Cybercrime is a socio-technical problem which is increasing at an alarming rate, and will eventually replace many ‘traditional’ bank crimes as it transcends time and physical proximity due to its virtual nature. In addition, the convenience and anonymity of the internet make it easy for criminals to perpetrate these crimes. These digital attacks include unauthorised access to devices, identity theft and online bank information theft. Even more concerning, is its potential to infiltrate networks, resulting in mass data breaches.
TIPS - MOBILE DEVICES AND TABLETS
Device and Software Management
- Secure your smartphone by enabling the lock screen and security function, be it a pattern password or fingerprint screen lock.
- Where possible, don’t save any sensitive personal information or bank account details on your electronic devices.
- Think before you download apps to your mobile or tablet devices:
- Do not bypass built in security measures by “rooting” your device.
- Only download mobile apps from secured and trusted sources.
- Read the access requirements before you accepting the software installation (android permissions) of new apps.
- Install mobile security and antivirus software from a trusted security vendor.
- Disable the “Sharing” function on your mobile device if not needed.
- Enable the settings to remotely locate and restore factory defaults on your electronic devices.
- Keep your mobile device and antivirus software up to date with the latest security patches.
- Encrypt the data on your device where possible.
- On a secure PC, log into your email and then check if any of the settings have been changed by a hacker. If any of the settings have been altered, delete these new settings.
- Once you have changed the settings, create a new password, and add your secondary e-mail account as your alternative address
- Disable any wireless connection settings (e.g. Bluetooth, Wi-Fi and NFC) when you're not using these.
- Disable your push notification settings on your mobile devices if not needed.
- After completing your transactions, ensure that you sign out of your Online Banking session and close your browser. If possible also power off your PC, this is especially important when you share the device with other people and at public locations.
- Clear the browser cache on your PC and Mobile device regularly.
- Do not log into a computer with administrator rights unless you must do so to perform specific tasks. (Practice the Principle of Least Privilege (PoLP).)
- Ensure that all personal Wi-Fi network are password protected and that all the necessary security settings are enabled.
- Change your Wi-Fi’s wireless router password as most people use the default router password provided by their ISP (Internet Service Provider). Changing the wireless router password makes the connection more secure;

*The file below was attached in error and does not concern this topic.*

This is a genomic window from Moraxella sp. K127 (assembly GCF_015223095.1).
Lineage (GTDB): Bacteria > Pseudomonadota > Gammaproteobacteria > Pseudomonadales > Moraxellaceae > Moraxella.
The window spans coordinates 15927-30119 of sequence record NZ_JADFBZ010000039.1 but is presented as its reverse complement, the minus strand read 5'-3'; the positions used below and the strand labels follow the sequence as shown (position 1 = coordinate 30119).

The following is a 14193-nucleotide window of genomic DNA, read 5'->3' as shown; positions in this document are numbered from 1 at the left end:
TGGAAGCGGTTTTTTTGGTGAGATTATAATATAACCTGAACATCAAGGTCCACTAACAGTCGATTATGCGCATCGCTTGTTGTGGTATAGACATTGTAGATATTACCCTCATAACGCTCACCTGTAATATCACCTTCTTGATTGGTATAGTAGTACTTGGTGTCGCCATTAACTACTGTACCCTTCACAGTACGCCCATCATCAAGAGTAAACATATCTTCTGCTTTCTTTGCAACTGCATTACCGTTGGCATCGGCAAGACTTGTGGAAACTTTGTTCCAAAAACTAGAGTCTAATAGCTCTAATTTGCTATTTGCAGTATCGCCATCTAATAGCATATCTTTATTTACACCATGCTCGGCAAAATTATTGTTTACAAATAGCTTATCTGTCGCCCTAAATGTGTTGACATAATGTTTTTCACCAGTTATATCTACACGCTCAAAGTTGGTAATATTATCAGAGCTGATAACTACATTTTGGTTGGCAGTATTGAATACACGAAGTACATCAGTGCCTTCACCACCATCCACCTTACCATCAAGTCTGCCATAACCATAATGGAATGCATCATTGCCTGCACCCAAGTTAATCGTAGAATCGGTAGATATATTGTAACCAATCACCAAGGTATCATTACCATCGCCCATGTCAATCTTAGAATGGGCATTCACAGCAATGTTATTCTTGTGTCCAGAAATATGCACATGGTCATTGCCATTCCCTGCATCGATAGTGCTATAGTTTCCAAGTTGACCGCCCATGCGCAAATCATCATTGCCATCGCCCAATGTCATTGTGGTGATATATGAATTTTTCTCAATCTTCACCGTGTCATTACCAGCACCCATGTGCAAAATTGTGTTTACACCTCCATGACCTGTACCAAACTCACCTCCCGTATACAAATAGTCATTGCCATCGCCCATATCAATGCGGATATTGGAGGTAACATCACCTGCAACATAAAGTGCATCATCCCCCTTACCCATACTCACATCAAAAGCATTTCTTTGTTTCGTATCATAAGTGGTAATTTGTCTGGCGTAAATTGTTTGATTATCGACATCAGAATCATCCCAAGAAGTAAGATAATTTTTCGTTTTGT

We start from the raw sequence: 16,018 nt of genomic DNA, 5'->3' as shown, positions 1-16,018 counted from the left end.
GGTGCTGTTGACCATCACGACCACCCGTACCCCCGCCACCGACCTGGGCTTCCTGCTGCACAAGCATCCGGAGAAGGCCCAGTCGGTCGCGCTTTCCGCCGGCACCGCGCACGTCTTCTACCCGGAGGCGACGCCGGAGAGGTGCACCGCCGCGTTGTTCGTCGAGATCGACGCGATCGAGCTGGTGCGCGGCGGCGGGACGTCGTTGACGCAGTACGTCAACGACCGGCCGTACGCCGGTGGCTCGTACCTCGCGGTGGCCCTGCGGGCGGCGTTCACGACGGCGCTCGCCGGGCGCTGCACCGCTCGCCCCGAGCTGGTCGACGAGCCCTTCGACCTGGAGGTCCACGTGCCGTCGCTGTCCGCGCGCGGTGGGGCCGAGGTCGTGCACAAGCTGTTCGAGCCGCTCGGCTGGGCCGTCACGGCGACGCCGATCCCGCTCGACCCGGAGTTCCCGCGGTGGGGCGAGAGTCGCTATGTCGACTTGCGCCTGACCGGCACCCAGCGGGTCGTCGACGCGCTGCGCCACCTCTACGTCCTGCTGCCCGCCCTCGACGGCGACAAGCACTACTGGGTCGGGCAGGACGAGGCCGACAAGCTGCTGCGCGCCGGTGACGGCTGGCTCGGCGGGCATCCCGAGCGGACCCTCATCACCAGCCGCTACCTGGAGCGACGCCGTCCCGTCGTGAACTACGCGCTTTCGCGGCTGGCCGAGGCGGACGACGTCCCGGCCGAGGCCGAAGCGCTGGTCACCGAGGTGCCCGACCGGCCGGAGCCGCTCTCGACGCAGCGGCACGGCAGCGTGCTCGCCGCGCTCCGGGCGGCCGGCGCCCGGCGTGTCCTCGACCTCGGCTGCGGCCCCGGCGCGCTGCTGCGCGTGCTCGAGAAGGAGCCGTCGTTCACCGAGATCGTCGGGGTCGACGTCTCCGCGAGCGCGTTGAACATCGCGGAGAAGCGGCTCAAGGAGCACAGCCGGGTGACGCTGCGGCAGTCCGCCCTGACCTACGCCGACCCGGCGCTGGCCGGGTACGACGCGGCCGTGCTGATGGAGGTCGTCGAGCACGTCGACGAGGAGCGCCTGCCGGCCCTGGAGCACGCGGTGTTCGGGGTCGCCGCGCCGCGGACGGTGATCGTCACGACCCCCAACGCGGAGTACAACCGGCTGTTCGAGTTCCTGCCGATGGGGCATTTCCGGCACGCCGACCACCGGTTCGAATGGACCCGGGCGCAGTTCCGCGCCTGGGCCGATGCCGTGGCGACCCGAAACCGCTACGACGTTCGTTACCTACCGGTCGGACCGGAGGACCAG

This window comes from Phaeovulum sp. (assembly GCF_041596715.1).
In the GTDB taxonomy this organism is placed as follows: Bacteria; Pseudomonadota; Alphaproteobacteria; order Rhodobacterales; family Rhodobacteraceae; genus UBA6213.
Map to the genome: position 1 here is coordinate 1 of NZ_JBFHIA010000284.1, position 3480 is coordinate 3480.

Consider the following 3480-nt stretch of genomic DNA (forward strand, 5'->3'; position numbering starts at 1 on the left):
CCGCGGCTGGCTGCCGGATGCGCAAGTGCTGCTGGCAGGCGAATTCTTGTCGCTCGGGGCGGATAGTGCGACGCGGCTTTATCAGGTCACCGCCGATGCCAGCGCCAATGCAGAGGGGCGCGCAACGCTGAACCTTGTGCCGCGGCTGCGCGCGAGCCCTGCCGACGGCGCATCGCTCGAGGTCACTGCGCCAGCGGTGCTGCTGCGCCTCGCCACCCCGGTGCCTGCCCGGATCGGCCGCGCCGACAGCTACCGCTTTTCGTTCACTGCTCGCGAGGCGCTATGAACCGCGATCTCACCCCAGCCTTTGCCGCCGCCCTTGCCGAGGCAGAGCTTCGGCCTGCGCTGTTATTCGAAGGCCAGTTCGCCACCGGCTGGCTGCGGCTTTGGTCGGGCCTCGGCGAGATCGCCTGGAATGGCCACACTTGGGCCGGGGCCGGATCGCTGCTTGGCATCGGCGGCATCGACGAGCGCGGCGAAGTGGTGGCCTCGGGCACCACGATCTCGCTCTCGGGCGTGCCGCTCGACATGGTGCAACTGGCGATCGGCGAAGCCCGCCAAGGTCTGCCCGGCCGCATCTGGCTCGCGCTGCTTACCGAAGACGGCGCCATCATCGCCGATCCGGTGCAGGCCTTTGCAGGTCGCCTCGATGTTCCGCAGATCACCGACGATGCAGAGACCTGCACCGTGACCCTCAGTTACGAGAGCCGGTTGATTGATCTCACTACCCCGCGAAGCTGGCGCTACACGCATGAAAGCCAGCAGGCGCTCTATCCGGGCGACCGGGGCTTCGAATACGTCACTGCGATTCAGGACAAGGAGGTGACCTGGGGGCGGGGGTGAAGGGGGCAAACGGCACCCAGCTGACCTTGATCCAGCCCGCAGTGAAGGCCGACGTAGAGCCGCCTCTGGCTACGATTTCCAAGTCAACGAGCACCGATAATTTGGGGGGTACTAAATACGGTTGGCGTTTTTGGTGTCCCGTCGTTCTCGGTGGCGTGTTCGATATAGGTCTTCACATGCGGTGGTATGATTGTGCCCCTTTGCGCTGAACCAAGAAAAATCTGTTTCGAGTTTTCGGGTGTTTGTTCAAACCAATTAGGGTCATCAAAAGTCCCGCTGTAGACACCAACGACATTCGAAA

- Do not use easily hacked security configurations like WEP, use the more recent and secure configurations.
- Avoid sensitive transactions on public Wi-Fi networks.
- Don't send passwords or account login credentials over public or unsecured Wi-Fi networks.
- Never list your main email addresses publicly anywhere. This includes online advertisements; blogs or any place where your information can be harvested by spammers.
- Use strong passwords for all your accounts.
- Change your password regularly and never share it with anyone else.
- Don't use any Personal Identifiable Information (PII) as a password, user ID or personal identification number (PIN).
- Be wary of email attachments and free software from unknown sources.
- Be mindful of how much personal information you share on social media (e.g. Facebook, Twitter etc).
- Always set the privacy settings on your social media profiles to the highest level possible.
- Use more than one email address for different contexts (e.g. different email addresses to receive online media or advertisements and another for personal correspondence).
- If you use a public webmail such as yahoo and Gmail, ensure that you enable two factor authentication services
- Don't ignore reports from friends about mysterious emails coming from your accounts.
- Never log in to your Online Banking through a link in an email. Either type the address into your browser or use your bookmarks.
- Register for SMS notifications so that you are notified of any transaction on your bank account.
- Monitor your bank accounts to check that no irregular activity has taken place without your consent or knowledge.
- Don't respond to emails that claim to be from your bank (or any other company) requesting your account details.
- Never leave your computer unattended once you have signed on to your online banking profile.
- Do not leave sensitive documents like bank statements in your inbox. Rather save them elsewhere and delete the original email with annexures.
- Banks will never call you and ask you to transfer money to a new account, so ignore such calls.